In short, this is a groundbreaking work. The book is divided into fifteen chapters. Seven of them—on the Sahara and Maghreb; Nubia and Ethiopia; Central Sudan; Mande Worlds and the Upper Niger; West Atlantic Forests; Eastern Africa; and Southern Africa—were written by Visonà; four—covering Yoruba and the Fon; Cross River, Cameroon Grasslands, and Gabon; Western Congo Basin; and Eastern Congo Basin—by Poynor; three—on the Western Sudan; Akan; and Eastern Nigeria—by Cole; and one—about African Diaspora art—by Harris. The quality of the text is excellent. The authors have obviously devoted enormous time and efforts to mining the scholarly literature on African art, making good use of the works of researchers from art history, anthropology, history, languages, and other disciplines. There are serious problems, though, with decisions taken by the authors regarding the amount of space for specific cultural traditions. They did not provide any justification for devoting twenty pages to the art of the Igbo or eight pages to Dahomey, when only four pages are assigned to the Lega and two to the very important women’s art of the Mende. However, each chapter is well illustrated. While many of the images are familiar, there are a number of surprises. Worth mentioning are remarkable pieces from East Africa that had remained unpublished for decades until their inclusion in a series of exhibitions on the art of this geographical area recently held in Europe and the United States. The authors must be commended for locating excellent photographs in European archives, and for soliciting photographs from the scholars on whose research they depend. These illustrations enrich the text, helping readers to understand better how the objects were employed in their original contexts. There are striking field photographs of Yoruba Egungun masks representing a European couple (256) taken by Marilyn Houlberg; an Igbo Mgbedike mask surrounded by attendants (293) taken by the late English colonial officer G. I. Jones; and three Zambian Chewa straw and fiber masks (485) taken by Laurel Aguilar (485), to name only a few. A review of all the field photographs in the book reveals that those made by researchers are much more informative than those by professional photographers. Nevertheless, all the field photographs clearly show that Africa continues to be a continent of fabulous cultural and artistic riches. If I have any complaint it is that too many of the useful photos are printed the size of postage stamps. There are 729 illustrations, including 129 plates in full color; but even with so many, some of the plates should have been larger to enhance their pictorial and educational values.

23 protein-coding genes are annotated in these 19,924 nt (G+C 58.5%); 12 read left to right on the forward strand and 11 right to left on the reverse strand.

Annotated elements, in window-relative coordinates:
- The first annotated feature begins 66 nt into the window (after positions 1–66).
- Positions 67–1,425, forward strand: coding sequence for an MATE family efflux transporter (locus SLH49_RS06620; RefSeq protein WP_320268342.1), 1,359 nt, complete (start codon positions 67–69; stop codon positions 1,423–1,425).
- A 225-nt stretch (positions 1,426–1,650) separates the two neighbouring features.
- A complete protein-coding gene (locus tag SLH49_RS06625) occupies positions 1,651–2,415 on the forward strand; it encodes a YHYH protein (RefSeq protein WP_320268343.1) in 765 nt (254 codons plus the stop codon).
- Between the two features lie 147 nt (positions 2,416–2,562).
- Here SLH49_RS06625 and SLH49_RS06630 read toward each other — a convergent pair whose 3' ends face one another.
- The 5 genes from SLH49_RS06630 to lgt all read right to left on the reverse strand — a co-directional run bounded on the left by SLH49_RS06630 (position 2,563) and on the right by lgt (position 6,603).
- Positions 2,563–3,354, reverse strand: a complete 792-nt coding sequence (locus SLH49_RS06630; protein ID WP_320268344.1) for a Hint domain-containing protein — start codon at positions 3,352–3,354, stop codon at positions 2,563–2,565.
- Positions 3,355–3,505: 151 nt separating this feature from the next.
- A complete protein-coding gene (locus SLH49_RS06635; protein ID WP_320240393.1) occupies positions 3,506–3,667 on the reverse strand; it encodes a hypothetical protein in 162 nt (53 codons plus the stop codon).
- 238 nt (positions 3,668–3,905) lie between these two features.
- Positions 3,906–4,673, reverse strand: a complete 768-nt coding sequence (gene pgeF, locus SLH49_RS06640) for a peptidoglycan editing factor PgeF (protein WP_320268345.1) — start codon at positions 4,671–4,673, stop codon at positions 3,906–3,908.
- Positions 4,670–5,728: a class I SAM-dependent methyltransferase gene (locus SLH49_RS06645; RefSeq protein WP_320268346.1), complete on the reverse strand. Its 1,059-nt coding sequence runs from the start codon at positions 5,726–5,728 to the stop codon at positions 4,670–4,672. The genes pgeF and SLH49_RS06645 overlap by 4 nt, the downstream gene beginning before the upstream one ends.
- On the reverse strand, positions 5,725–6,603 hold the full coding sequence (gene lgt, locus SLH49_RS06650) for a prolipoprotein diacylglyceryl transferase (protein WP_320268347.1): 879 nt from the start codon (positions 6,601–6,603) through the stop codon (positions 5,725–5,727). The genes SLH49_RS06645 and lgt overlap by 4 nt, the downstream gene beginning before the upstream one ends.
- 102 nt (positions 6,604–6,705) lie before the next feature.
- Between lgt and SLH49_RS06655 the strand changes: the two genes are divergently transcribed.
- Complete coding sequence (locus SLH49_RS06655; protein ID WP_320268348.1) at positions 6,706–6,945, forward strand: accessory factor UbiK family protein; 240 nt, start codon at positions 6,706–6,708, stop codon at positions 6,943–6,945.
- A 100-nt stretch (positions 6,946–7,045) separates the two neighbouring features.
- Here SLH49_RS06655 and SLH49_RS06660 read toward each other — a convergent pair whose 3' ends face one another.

One other laudable aspect of the book is that each chapter includes examples of contemporary art from each culture or country covered, thus enabling the reader to relate the past to the present. There are also sections throughout the book on contemporary art for “the international market,” ranging from Iba N’Diaye’s painting La Ronde: A Qui le Tour (1970) to Cheri Samba’s canvas Mobali Ya Monyato (1989) and Magdalene Odundo’s magnificent pottery.
When considered along with the prehistoric rock paintings of the Saharan Tassili that date to ca. 8000 B.C., the chronological scope of the book is ten thousand years, giving African art a chronological depth hardly equaled in other parts of the world. The inclusion of the Saharan material reflects the very positive changes that have occurred in the discipline over the years. The study of African art has come a long way from the early efforts that simply identified objects by culture of origin, style, and significance. It is now widely recognized that contemporary African art forms a continuum with the more “traditional” imagery that captivated Georges Braque, Pablo Picasso, and other European modernists at the turn of the twentieth century. It is now widely acknowledged that contemporary African art is emphatically not “European art done badly,” as some scholars once assumed. The point is that contemporary African artists are using new materials, techniques, and forms to express many of the same concerns that their ancestors faced in the past; their solutions may be different, but they are just as brilliant.
Teachers and students of African art will especially be pleased with Harris’s chapter on “Art of the African Diaspora.” It is an impressive and well-illustrated overview of the creative output of artists of African descent in the Americas. The author draws attention not only to artistic innovations and the various syntheses of African and Western influences in architecture, musical instruments, quilting, painting, sculpture, pottery and fashion design, but also to the use of the resulting hybridity to project new identities. Certainly, one cannot justify the study of African art solely on the ground that it has flourished in the Americas since the period of the slave trade. Yet the inclusion of this chapter opens new doors for those interested in comparative analysis, among other methods of study.
On the whole, this is an excellent undergraduate text, long in planning and writing, much anticipated, and much appreciated. It is boldly conceived and well edited. The authors are to be congratulated on their scholarship and hard work. I do hope that the publisher will ensure that the book stays in print long enough to educate several generations of students.